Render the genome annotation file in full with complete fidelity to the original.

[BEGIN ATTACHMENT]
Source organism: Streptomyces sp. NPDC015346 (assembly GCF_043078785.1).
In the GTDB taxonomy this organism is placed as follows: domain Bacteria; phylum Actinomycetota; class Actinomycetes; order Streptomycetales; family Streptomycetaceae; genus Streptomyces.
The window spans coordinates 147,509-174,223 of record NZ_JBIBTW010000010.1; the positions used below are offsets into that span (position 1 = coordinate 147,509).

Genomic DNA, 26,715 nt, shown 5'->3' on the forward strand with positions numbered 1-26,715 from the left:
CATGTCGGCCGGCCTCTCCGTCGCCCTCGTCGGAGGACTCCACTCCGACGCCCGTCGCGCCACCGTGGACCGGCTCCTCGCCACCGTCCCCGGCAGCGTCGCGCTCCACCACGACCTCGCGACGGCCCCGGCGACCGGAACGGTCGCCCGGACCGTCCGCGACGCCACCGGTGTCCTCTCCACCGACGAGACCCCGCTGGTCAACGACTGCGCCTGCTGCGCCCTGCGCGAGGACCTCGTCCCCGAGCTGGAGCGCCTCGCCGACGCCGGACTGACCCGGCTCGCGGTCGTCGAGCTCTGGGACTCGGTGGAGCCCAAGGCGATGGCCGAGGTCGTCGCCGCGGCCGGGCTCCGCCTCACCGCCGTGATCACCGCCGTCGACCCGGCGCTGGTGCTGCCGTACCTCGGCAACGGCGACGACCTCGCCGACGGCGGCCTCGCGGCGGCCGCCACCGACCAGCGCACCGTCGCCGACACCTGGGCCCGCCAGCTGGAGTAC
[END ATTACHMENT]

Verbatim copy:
Source organism: Streptomyces sp. NPDC015346 (assembly GCF_043078785.1).
In the GTDB taxonomy this organism is placed as follows: domain Bacteria; phylum Actinomycetota; class Actinomycetes; order Streptomycetales; family Streptomycetaceae; genus Streptomyces.
The window spans coordinates 147,509-174,223 of record NZ_JBIBTW010000010.1; the positions used below are offsets into that span (position 1 = coordinate 147,509).

Genomic DNA, 26,715 nt, shown 5'->3' on the forward strand with positions numbered 1-26,715 from the left:
CATGTCGGCCGGCCTCTCCGTCGCCCTCGTCGGAGGACTCCACTCCGACGCCCGTCGCGCCACCGTGGACCGGCTCCTCGCCACCGTCCCCGGCAGCGTCGCGCTCCACCACGACCTCGCGACGGCCCCGGCGACCGGAACGGTCGCCCGGACCGTCCGCGACGCCACCGGTGTCCTCTCCACCGACGAGACCCCGCTGGTCAACGACTGCGCCTGCTGCGCCCTGCGCGAGGACCTCGTCCCCGAGCTGGAGCGCCTCGCCGACGCCGGACTGACCCGGCTCGCGGTCGTCGAGCTCTGGGACTCGGTGGAGCCCAAGGCGATGGCCGAGGTCGTCGCCGCGGCCGGGCTCCGCCTCACCGCCGTGATCACCGCCGTCGACCCGGCGCTGGTGCTGCCGTACCTCGGCAACGGCGACGACCTCGCCGACGGCGGCCTCGCGGCGGCCGCCACCGACCAGCGCACCGTCGCCGACACCTGGGCCCGCCAGCTGGAGTAC